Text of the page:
Books for the advanced beekeeper
This is the only single volume that covers all aspects of the syllabus for this examination. This Third Edition published in 2014 has a contents list which is based upon the existing syllabus. As such it is a very necessary text for all those interested in sitting the examination and will also prove helpful for all interested in microscopy.
Bees have been entwined with our history since the appearance of the earliest humans. Being among them is a full-body experience, Mark Winston writes-from the low hum of tens of thousands of insects and the pungent smell of honey and beeswax, to the sight of workers flying back and forth between flowers and the hive. The experience of an apiary slows our sense of time, heightens our awareness, and inspires awe. It is at once sensual and riveting, intellectually challenging and emotionally rich.
Why is ‘bee time’ so compelling? Because, Winston writes, as we come to know bees, we see an echo of ourselves, and our potential to be more compatibly integrated with each other and the world around us. Bee Time presents Winston’s reflections on three decades spent studying these creatures, and on the lessons they can teach about how humans might better interact with one another and the natural world.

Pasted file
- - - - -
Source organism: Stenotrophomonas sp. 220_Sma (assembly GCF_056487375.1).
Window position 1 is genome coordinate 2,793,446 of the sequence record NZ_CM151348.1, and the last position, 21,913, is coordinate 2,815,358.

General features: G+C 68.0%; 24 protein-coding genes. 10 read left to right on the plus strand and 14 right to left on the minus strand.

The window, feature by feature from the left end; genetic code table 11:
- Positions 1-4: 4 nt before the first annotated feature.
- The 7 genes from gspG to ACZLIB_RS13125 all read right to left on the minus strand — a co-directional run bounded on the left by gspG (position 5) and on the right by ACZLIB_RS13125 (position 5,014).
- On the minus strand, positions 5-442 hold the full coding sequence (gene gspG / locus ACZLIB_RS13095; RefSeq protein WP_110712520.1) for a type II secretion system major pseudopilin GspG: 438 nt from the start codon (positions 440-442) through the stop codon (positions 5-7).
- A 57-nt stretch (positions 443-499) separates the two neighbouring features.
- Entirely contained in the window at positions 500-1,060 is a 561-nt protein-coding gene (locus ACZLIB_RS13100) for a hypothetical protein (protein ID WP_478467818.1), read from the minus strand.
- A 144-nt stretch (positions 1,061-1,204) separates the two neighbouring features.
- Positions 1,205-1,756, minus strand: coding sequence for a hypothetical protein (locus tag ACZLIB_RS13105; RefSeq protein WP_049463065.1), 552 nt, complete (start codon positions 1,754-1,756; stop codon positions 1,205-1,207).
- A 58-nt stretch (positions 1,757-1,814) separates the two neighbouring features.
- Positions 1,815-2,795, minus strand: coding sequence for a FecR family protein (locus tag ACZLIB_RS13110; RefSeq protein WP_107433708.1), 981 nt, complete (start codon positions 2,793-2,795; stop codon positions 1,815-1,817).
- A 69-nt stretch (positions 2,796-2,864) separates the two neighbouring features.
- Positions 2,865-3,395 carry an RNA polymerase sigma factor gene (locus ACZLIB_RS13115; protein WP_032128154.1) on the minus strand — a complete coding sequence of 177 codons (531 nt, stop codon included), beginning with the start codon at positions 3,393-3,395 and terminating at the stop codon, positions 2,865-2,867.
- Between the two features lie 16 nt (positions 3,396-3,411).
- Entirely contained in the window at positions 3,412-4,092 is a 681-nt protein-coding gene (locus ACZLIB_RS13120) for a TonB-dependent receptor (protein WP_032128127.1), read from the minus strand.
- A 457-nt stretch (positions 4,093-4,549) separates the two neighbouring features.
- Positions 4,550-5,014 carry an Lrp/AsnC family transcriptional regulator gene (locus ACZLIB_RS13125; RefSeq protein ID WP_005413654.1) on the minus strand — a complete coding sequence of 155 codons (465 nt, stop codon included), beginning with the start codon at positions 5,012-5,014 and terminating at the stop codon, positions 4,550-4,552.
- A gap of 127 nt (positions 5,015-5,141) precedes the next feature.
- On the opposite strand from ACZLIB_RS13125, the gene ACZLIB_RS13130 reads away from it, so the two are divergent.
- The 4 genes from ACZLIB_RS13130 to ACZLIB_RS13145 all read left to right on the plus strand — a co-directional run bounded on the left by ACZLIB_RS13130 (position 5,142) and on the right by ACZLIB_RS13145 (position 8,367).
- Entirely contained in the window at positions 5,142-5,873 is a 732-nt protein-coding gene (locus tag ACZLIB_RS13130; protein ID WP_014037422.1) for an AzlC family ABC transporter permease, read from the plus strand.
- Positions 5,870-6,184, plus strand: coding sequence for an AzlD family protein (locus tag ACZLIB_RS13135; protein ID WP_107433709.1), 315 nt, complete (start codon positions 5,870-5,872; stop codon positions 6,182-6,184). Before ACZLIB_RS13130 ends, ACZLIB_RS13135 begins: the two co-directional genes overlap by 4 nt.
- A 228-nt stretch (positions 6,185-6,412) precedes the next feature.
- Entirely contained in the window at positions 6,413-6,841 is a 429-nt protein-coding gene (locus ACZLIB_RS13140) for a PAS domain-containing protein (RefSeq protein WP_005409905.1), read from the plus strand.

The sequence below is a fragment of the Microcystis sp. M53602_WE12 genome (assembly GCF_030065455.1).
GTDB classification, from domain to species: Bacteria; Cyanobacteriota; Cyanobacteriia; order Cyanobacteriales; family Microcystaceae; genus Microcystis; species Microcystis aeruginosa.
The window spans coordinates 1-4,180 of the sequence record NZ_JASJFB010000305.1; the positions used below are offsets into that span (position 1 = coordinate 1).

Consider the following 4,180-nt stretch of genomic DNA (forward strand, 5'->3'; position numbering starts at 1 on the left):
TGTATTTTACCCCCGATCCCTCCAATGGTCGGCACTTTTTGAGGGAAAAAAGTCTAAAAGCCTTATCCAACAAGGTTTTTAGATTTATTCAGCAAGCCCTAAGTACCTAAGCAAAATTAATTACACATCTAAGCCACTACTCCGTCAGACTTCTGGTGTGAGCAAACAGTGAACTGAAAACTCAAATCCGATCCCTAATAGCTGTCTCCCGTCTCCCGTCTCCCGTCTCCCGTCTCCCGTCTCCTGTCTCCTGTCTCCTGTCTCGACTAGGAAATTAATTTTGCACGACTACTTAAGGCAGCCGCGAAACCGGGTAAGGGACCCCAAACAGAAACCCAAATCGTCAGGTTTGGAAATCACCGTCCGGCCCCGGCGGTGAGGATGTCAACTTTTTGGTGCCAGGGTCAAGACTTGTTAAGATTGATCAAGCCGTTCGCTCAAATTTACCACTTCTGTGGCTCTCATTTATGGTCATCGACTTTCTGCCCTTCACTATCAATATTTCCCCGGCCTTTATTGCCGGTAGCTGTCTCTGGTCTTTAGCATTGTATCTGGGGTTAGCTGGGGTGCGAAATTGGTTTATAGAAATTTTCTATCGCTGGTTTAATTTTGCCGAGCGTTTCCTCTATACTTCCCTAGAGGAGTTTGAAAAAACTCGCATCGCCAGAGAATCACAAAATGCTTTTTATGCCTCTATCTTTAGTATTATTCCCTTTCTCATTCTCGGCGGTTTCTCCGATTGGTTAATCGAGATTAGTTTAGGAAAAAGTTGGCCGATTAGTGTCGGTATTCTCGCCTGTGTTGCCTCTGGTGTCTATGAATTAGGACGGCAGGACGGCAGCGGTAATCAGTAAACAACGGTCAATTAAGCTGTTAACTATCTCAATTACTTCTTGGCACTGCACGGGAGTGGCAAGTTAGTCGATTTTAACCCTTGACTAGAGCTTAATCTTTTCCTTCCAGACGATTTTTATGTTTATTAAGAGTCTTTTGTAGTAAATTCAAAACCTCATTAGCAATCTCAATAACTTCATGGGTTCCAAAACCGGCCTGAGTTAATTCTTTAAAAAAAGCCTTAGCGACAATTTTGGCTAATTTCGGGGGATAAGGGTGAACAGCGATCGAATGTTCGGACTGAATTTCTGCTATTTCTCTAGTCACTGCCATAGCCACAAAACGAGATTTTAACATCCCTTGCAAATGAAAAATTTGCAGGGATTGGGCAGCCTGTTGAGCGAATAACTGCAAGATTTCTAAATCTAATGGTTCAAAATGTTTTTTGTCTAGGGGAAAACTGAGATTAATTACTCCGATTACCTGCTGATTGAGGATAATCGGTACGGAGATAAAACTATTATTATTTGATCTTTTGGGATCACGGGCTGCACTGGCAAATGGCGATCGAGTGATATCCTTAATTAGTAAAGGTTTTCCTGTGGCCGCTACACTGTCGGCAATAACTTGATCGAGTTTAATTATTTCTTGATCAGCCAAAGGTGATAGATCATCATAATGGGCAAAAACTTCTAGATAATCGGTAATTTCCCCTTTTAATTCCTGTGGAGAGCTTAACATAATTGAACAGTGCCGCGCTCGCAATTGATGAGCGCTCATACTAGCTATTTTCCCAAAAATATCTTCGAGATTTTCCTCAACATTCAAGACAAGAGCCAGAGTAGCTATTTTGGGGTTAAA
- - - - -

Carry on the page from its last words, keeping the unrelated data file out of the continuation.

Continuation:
Like us, honeybees are intricately social. How they submerge individual needs into the colony collective provides a lens through which to consider human societies. Winston explains how bees process information, structure work, and communicate, and examines how corporate boardrooms are using bee societies as a model to improve collaboration.